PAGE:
With an open heart and critical eye, the future of liberal Judaism is interfaith, especially between Jews and Muslims, and Christians, especially between Jews and Muslims. That’s what’s important, and difficult. A big crowd came out this past Shabbat at Ansche Chesed in New York to hear Sister Mary Boys from Union Theological Seminary and Imam Abdullah Atepli from Duke University. The event drew not just synagogue regulars but people from across the larger community, also young people. A lot of interfaith skirts around points of difference and conflict in order to arrive at an easy consensus based on false assumptions. In contrast, the event with Antepli and Boys touched upon discord and pain. The energy was focused and intense, the feeling very sharp. It seemed as if organized around the idea of telling American Jews what “we” need to hear from Christians and Muslims, which is a good start but only goes so far.
On Friday night, Boys and Antepli told life-stories about Jews and Judaism, New York and America and how these form part of their story as a Christian or Muslim. Boys came from Seattle in the 1960s to Boston and then to Union Theological Seminary across the street from JTS. Antepli was born in Turkey to a family marked by radical secularism and anti-Semitism; he is now at Duke University and helped establish the Muslim Leadership Institute that brings American Muslim movers and shaker to the Shalom Hartman Institute in Israel, not to whitewash the Israeli-Palestinian conflict, but to learn about it from the inside from what for them clearly constitutes the other side. Both speakers spoke about the opening up of worlds, trans-continental and trans-Atlantic, cross-over stories woven and weaving into each other. On Saturday, Boys, Antepli and Rabbi Kalmanofsky workshopped scriptural texts from all three traditions, some that promote the best ideals of peace and social justice, and some that promote the worst form of violence directed against others.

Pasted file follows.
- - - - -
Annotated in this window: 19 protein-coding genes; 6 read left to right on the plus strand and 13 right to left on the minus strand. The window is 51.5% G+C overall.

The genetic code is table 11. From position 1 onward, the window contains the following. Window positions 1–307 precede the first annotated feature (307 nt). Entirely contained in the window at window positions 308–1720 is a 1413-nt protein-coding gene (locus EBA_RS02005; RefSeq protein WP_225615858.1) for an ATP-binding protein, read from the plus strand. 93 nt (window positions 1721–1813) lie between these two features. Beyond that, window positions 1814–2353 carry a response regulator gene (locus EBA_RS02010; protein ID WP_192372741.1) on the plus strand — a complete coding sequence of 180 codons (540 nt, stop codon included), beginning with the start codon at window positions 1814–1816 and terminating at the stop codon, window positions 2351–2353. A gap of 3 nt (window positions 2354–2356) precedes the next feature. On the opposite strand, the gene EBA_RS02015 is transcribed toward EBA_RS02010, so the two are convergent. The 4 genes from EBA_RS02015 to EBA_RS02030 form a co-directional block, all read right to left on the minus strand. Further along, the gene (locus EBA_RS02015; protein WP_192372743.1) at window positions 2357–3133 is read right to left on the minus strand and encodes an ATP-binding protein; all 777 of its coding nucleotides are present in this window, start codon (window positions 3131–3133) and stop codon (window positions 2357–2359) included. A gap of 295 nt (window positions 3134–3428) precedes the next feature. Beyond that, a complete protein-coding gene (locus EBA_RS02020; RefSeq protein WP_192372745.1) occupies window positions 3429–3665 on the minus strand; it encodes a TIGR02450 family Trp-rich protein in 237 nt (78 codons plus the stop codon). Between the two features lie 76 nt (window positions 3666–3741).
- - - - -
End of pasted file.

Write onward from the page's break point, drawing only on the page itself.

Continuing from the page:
Antepli was, of course, the center of attention of the event. There is a palpable in not desperate hunger among liberal Jews to both hear from and support Muslim Americans, not just because of Israel and Palestine, but also because of Iraq and Syria and the horrible unraveling in the Middle East today. Antepli words suggests that American Muslims need to hear from American Jews, and there is the strong sense that “they” need “us” as much as “we” need them.” Islamophobia and anti-Semitism are not some abstract things. My own sense is that members from both communities need to dial back the toxic animosity surrounding the question of Israel and Palestine. Not to ignore the conflict, the occupation, Palestinian dispossession and statelessness, anti-Jewish terrorism, and anti-Jewish hatred in the Muslim world and in Muslim communities in Europe, can American Jews and Muslims work toward a more just and more amicable future both here at home with an eye to over there?